July 22, 2014

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Article

Solar Project Launched at Utah Olympic Oval

By Rachel Madison

July 22, 2014


Kearns – A new, large-scale solar array project is underway at the Utah Olympic Oval in Kearns, where more than 3,000 solar modules will be installed to generate more than 1 million kilowatt hours annually.

Colin Hilton, president and CEO of the Utah Olympic Legacy Foundation, announced the project as the first of many collaborative conservation projects between the foundation and many community partners.

“This project is a story of noteworthy collaboration around similar interests and creative solutions to reduce the facility’s operating costs,” Hilton said. “The Olympic Winter Games in 2002 highlighted the benefits of working together on common causes, and this project emulates that same spirit.”

Partners in the project include the State of Utah, the Utah State Division of Facilities Construction and Management, BacGen Technologies, SolarCity, Rocky Mountain Power, Salt Lake County and the Oquirrh Parks and Recreation District.

 “We initially looked at how we could apply solar panels on the roof of the structure, but didn’t find the efficiencies that we wanted,” Hilton said. “That eventually led us to the idea of putting our name in the hat of Rocky Mountain Power’s solar renewables project application process. We did it on a whim of hope, and lo and behold, we were awarded the single largest Rocky Mountain Power grant for solar projects. We received a $564,000 grant toward a project for which we just had a vision. Along with that grant was a deadline of 18 months to complete the project, so that sent our staff and I into figuring out how to get it done.”

The foundation went on to partner with the Utah DFCM and Salt Lake County to get the project underway, picking up other community partners along the way. Salt Lake County’s Office of Township Services committed $200,000 to the project.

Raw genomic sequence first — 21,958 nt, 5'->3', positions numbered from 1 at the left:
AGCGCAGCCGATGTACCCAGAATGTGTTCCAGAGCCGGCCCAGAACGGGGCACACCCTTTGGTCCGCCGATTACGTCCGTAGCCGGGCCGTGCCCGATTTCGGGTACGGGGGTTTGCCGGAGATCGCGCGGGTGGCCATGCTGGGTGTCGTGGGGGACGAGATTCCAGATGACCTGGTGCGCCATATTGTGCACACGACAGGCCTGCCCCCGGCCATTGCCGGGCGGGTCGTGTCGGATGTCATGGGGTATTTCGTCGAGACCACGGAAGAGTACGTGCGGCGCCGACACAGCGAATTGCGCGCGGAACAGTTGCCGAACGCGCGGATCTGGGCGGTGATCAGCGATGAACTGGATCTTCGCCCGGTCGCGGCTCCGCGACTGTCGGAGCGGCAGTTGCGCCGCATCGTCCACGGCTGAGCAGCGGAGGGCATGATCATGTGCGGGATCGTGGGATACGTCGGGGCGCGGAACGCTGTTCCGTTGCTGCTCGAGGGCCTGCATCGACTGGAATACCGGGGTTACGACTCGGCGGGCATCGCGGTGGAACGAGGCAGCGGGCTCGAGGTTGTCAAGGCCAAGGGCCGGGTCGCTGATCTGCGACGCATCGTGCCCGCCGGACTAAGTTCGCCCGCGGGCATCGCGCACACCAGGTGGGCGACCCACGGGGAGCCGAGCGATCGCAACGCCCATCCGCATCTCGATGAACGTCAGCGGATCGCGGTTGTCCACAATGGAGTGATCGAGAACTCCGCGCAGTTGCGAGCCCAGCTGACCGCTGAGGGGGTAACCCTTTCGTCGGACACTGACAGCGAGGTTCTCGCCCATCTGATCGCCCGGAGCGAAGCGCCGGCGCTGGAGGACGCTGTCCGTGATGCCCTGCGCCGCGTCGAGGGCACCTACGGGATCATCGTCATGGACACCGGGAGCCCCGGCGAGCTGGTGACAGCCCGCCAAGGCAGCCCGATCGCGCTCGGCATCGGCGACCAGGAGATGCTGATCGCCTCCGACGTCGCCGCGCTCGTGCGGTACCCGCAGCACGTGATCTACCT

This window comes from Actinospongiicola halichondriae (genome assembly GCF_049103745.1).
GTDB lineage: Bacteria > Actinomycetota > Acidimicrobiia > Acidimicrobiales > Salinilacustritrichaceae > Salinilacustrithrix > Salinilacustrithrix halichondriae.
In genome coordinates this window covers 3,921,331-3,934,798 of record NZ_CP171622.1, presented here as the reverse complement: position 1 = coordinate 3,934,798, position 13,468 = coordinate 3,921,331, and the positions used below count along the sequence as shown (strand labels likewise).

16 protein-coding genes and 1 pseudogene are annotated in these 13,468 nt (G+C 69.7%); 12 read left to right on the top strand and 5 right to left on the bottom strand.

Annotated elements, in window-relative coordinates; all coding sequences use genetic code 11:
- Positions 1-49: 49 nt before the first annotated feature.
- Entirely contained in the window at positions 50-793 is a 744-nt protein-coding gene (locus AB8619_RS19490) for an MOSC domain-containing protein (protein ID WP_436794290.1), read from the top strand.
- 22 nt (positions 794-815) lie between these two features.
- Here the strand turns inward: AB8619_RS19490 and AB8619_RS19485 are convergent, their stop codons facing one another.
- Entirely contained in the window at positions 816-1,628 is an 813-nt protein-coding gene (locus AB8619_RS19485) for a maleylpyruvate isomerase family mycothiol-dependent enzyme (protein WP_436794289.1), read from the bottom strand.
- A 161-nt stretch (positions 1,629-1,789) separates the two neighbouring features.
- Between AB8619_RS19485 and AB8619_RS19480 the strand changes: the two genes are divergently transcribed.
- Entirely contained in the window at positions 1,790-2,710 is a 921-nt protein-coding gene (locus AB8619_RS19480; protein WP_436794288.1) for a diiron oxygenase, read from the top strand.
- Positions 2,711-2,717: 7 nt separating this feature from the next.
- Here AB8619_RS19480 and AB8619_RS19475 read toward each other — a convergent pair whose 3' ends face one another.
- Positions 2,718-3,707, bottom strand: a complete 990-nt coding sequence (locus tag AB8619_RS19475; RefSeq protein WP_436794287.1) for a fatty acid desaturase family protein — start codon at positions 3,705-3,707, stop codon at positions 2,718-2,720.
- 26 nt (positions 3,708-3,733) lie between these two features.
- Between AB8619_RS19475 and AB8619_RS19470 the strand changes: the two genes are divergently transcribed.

“Of the project’s $1.4 million cost, we’ve raised over half of that from grants and contributions from community partners,” Hilton said.

A total of 3,108 solar modules will be installed on parking canopies in the Utah Olympic Oval’s south parking lot. The 800 kilowatt system will generate more than 1 million kilowatt hours of energy on an annual basis. All of the solar panels used in the project will be made in the United States.

“The solar array will provide us with approximately 20 percent of our power needs for this facility,” Hilton said. “It adds to the oval’s history of promoting environmental practices. This was the first LEED certified building of its kind back in 2001 when it was opened. This project is a smart return on investment. Factoring in the Rocky Mountain Power incentive and contributions from our partners, we will save on average over $100,000 a year on our power bill and over $3.7 million over the life of the [20-year] project.”

Chad Ambrose, renewables program manager at Rocky Mountain Power, said he’s excited that the solar panels will reduce the overall cost of doing business for the Olympic Oval, because he sees an opportunity for the funds saved to go toward “helping propel the next future Olympic athletes.”

Hilton said another aspect of the project will be education. A display in the front lobby of the oval will provide visitors with up-to-date information on the direct energy production coming from the solar modules as well as its offsets.

“Instead of talking about the future of clean energy, we’re here seeing it take shape right now today,” said Salt Lake County Mayor Ben McAdams. “This is what it looks like when so many work together to make good things happen.”

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